Elements necessary for humans

At present there are 118 elements listed in the periodic table. Some of these elements are commonly found on the earth in the form of ores. Some are radioactive and have very short half lives. Many such elements have been synthesized in the laboratory and live for a very short time.

Human body like other things existing is made of compounds which are made from the elements. Out of these 118 only some elements are connected with the human body.

Although elements as such don’t make up the body it is the combined form that is molecules constitute the human body. But elemental composition is as follows by mass.

Oxygen: 65%

Carbon: 18%

Hydrogen: 10%

Nitrogen: 3%

Other elements: 4%

Other elements include Calcium, Potassium, Phosphorus, Sulphur, Sodium, Chlorine, Magnesium, Boron, Chromium, Cobalt, Copper,  Fluorine, Iodine, Iron, Manganese, Molybdenum, Selenium, Silicon, Tin, Vanadium and Zinc.

Although these elements are used in very minor amount, they are crucial to some body processes.

Elements can be divided into different groups according to the functions they perform.

Building Blocks

The main building blocks of the body are proteins which are synthesized from amino acids. For these elements used are Hydrogen, Carbon, Nitrogen, Oxygen, Phosphorus and Sulphur. DNA also contains these elements except Sulphur. DNA is the genetic code.


Enzymes are chemicals which are catalysts for carrying out chemical reactions like breakdown of sugars and other macro molecules. Such enzymes use some elements like Magnesium, Manganese, Copper, Zinc, Selenium and Molybdenum. Enzymes play role in respiration, digestion, metabolism and immune system.

Nerves and Control

Brain sends messages to different parts of the body and this is a two way communication. Electrical signals are carried through electrolytic solutions like brines. Sodium, Potassium and Calcium ions this play the role of transmitting the signals. Similarly Chloride ions regulate the water in and out of cells. Iodine is used to make hormones which regulate metabolism.

Bones and Teeth

Bones make the template on which our body is hoisted. Strong bones and teeth are essential for the healthy body.  Bones and Teeth are made of Calcium and phosphate. Phosphate contains Phosphorus and Oxygen. Manganese element makes more stronger and resistance to breaking.


Blood is the lifeline of the body. Blood carries oxygen to the cells and removes the carbon-dioxide gas which is the byproduct of combustion reaction. Oxygen is carried by blood due to the presence of iron which binds the Oxygen. Other elements which are constituents of blood are Carbon, Oxygen, Iron and Cobalt. Cobalt is essential to make red blood cells.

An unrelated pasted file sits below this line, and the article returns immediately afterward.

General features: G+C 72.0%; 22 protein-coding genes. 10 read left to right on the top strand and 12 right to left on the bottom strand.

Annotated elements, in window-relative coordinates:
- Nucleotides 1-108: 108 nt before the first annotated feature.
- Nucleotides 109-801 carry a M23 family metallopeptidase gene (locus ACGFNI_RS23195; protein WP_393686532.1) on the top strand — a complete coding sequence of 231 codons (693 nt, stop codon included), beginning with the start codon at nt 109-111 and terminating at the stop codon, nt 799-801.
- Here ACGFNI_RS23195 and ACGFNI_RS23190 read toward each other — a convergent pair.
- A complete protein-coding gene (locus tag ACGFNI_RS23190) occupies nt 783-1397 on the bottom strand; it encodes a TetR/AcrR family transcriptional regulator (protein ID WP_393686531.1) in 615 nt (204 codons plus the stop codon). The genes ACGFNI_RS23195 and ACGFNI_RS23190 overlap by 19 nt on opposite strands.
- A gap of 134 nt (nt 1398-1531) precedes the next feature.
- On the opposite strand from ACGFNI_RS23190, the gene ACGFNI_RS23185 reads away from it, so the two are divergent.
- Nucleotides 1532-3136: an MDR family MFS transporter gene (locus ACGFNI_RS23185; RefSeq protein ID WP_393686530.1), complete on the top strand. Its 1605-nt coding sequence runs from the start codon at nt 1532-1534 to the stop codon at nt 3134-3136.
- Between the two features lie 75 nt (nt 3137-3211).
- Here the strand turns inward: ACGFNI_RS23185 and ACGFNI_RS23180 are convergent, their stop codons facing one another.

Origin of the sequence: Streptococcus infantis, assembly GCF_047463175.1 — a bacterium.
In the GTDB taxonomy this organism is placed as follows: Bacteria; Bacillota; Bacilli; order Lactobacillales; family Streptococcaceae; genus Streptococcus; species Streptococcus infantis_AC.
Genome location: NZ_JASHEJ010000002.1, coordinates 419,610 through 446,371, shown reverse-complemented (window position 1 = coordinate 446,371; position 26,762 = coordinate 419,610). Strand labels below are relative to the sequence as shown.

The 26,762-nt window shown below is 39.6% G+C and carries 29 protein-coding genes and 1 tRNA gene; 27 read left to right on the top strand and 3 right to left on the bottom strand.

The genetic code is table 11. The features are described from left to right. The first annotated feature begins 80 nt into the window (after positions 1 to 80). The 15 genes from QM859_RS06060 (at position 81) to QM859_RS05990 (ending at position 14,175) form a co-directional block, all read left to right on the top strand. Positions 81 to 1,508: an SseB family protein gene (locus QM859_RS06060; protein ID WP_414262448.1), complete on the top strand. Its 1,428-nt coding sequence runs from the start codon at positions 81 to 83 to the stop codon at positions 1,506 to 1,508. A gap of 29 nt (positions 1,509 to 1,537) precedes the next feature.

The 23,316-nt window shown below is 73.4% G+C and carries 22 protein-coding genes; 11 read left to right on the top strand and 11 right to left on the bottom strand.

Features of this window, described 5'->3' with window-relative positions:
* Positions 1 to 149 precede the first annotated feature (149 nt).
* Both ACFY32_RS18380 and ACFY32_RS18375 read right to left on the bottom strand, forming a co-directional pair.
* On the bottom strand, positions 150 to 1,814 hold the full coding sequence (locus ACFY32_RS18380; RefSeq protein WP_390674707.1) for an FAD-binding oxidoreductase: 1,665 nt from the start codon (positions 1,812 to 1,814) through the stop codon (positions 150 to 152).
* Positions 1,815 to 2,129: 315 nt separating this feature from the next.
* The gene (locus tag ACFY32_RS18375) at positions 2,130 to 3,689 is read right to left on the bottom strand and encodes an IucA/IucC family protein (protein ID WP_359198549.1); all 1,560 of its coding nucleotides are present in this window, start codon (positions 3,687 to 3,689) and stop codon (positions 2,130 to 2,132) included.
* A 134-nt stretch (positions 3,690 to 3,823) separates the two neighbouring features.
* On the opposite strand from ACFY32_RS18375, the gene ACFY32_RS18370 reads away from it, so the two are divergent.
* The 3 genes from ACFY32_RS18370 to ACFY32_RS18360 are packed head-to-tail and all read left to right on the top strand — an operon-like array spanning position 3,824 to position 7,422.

Respiration and Energy

Respiration is inhalation of Oxygen. Adinosine Triphosphate (ATP) is formed during respiration which is the compound used by body as energy. Main elements involved here are Carbon, Nitrogen, Phosphorus and Oxygen.

Source: c&en magazine of American Chemical Society (ACS)


Mango : The King of Fruits

Hiuen Tsang, after being in India is going back. Time AD 627-643, on the fabled Silk Route. Apart from his knowledge of Buddhism, his rucksack contains an extraordinary fruit called Mango.

The name in hindi AAM is derived from Sanskrit word AMRA which seems to be the loan from Dravidian and is related to Tamil words for Mango like “mamaram”. Portuguese were responsible for transferring the name to the West. It is growing in India since 4000 years at least.

Moguls were great connoisseurs of the fruit. Akbar got 100000 mango trees in Lakhi Bagh near Darbhanga Bihar. Others who relished the fruit were Shahjahan and Noor Jehan, Aurangzeb, Sher Shah Suri. Raghunath Peshwa got large numbers all over Maharashtra.

Main Constituents:

Citric acid and related compounds are responsible for sour taste. Several terpenes have been found in unripe fruit..

Ripe mango contains volatile compounds like alpha terpineol, ocimene, limonene, 3-carene etc. Yellow colour is due to beta Carotene.


Mangoes are rich in potassium, about 8% carbohydrate with 1.6 % dietary fibre. Very rich in vitamin A , C, B-6, calcium, iron, and magnesium.

Some famous Indian Varieties:

1: Alphonso or Hapoos
King among the mangoes. Named after Portugal admiral D Afonso de Albuquerque. Deogad in Ratnagiri district of Maharashtra has got the GI tag of genuineness.


2: Dasehri
It is birth place is Malihabad in Lucknow. Soft, succulent and mild.

3: Banarasi Langda
It was born in an orchard belonging to a Langda (lame) fellow and thus got this name.

4: Himsagar
Fibre less, creamy and full of pulp. Pride of Murshidabad in West Bengal.

5: Fazli
Quite big in size, famous in Malda of West Bengal. Late maturing.

6: Chaunsa:
From Bihar. Full of Flavour. It is pressed into mouth and juice is sucked.

7: Gulab Khaas
Native of Jharkhand. It is graceful mango

8: Kesar

Aromatic fruit of Junagadh Gujarat. Giving a tough fight to Hapoos. Plantations are on foothills of mount Girnar.


9: Bedmi: Taste depends upon the plucking time.

10. Totapuri: it is abundant in southern states of Andhra Pradesh, Tamil Nadu, Karnataka.

11: Sindoori: it gets its name from the vermillion colour of the skin.

12: Banganapalli/ Bagan Phali/ Safeda
From Andhra’s small town Banganapalli. Sweet, yellow and fibre less.

13: Himam Pasand/ Humayun Pasand
A cross made from Banganapalli and Malgoa. It is very popular in Deccan.

14: Chandrakaran: it is delicacy from Kerala. Sweet and sour. Quite costly.